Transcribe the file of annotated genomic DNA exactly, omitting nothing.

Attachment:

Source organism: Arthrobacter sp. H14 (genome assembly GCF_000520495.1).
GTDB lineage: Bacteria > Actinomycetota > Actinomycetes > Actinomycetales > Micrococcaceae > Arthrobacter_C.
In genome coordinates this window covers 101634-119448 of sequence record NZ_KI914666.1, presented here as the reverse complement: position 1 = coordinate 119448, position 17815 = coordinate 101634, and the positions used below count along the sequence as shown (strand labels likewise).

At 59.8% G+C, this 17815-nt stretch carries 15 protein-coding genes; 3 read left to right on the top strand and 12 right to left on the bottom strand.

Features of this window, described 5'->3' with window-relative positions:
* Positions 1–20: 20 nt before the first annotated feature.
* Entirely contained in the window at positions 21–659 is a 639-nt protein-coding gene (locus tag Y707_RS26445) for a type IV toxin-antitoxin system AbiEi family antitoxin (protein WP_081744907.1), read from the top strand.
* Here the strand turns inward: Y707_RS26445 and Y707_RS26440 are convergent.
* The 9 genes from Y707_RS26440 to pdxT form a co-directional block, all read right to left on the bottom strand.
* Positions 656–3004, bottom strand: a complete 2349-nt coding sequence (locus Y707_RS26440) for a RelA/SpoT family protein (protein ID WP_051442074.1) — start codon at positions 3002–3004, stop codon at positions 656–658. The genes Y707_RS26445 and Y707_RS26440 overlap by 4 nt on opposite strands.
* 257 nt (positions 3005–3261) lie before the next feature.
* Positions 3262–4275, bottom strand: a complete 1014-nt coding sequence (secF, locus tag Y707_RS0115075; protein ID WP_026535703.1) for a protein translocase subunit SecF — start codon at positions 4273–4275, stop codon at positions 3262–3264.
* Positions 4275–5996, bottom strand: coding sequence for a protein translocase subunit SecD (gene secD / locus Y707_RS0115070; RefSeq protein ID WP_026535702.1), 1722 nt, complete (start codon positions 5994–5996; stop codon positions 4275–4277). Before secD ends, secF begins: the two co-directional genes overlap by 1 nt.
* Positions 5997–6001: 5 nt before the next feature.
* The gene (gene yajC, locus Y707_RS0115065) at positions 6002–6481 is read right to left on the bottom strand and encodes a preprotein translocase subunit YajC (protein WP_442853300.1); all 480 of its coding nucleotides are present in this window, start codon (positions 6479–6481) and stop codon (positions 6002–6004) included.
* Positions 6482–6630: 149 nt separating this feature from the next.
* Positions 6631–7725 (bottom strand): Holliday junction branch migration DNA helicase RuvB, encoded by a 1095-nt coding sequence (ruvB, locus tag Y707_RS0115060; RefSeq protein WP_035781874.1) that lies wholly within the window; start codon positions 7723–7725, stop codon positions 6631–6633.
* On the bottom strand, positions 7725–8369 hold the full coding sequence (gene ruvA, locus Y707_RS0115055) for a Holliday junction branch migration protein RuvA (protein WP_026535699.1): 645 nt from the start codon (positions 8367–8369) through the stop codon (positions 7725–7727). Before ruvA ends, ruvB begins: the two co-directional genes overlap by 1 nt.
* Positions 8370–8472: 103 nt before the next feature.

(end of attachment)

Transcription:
Source organism: Arthrobacter sp. H14 (genome assembly GCF_000520495.1).
GTDB lineage: Bacteria > Actinomycetota > Actinomycetes > Actinomycetales > Micrococcaceae > Arthrobacter_C.
In genome coordinates this window covers 101634-119448 of sequence record NZ_KI914666.1, presented here as the reverse complement: position 1 = coordinate 119448, position 17815 = coordinate 101634, and the positions used below count along the sequence as shown (strand labels likewise).

At 59.8% G+C, this 17815-nt stretch carries 15 protein-coding genes; 3 read left to right on the top strand and 12 right to left on the bottom strand.

Features of this window, described 5'->3' with window-relative positions:
* Positions 1–20: 20 nt before the first annotated feature.
* Entirely contained in the window at positions 21–659 is a 639-nt protein-coding gene (locus tag Y707_RS26445) for a type IV toxin-antitoxin system AbiEi family antitoxin (protein WP_081744907.1), read from the top strand.
* Here the strand turns inward: Y707_RS26445 and Y707_RS26440 are convergent.
* The 9 genes from Y707_RS26440 to pdxT form a co-directional block, all read right to left on the bottom strand.
* Positions 656–3004, bottom strand: a complete 2349-nt coding sequence (locus Y707_RS26440) for a RelA/SpoT family protein (protein ID WP_051442074.1) — start codon at positions 3002–3004, stop codon at positions 656–658. The genes Y707_RS26445 and Y707_RS26440 overlap by 4 nt on opposite strands.
* 257 nt (positions 3005–3261) lie before the next feature.
* Positions 3262–4275, bottom strand: a complete 1014-nt coding sequence (secF, locus tag Y707_RS0115075; protein ID WP_026535703.1) for a protein translocase subunit SecF — start codon at positions 4273–4275, stop codon at positions 3262–3264.
* Positions 4275–5996, bottom strand: coding sequence for a protein translocase subunit SecD (gene secD / locus Y707_RS0115070; RefSeq protein ID WP_026535702.1), 1722 nt, complete (start codon positions 5994–5996; stop codon positions 4275–4277). Before secD ends, secF begins: the two co-directional genes overlap by 1 nt.
* Positions 5997–6001: 5 nt before the next feature.
* The gene (gene yajC, locus Y707_RS0115065) at positions 6002–6481 is read right to left on the bottom strand and encodes a preprotein translocase subunit YajC (protein WP_442853300.1); all 480 of its coding nucleotides are present in this window, start codon (positions 6479–6481) and stop codon (positions 6002–6004) included.
* Positions 6482–6630: 149 nt separating this feature from the next.
* Positions 6631–7725 (bottom strand): Holliday junction branch migration DNA helicase RuvB, encoded by a 1095-nt coding sequence (ruvB, locus tag Y707_RS0115060; RefSeq protein WP_035781874.1) that lies wholly within the window; start codon positions 7723–7725, stop codon positions 6631–6633.
* On the bottom strand, positions 7725–8369 hold the full coding sequence (gene ruvA, locus Y707_RS0115055) for a Holliday junction branch migration protein RuvA (protein WP_026535699.1): 645 nt from the start codon (positions 8367–8369) through the stop codon (positions 7725–7727). Before ruvA ends, ruvB begins: the two co-directional genes overlap by 1 nt.
* Positions 8370–8472: 103 nt before the next feature.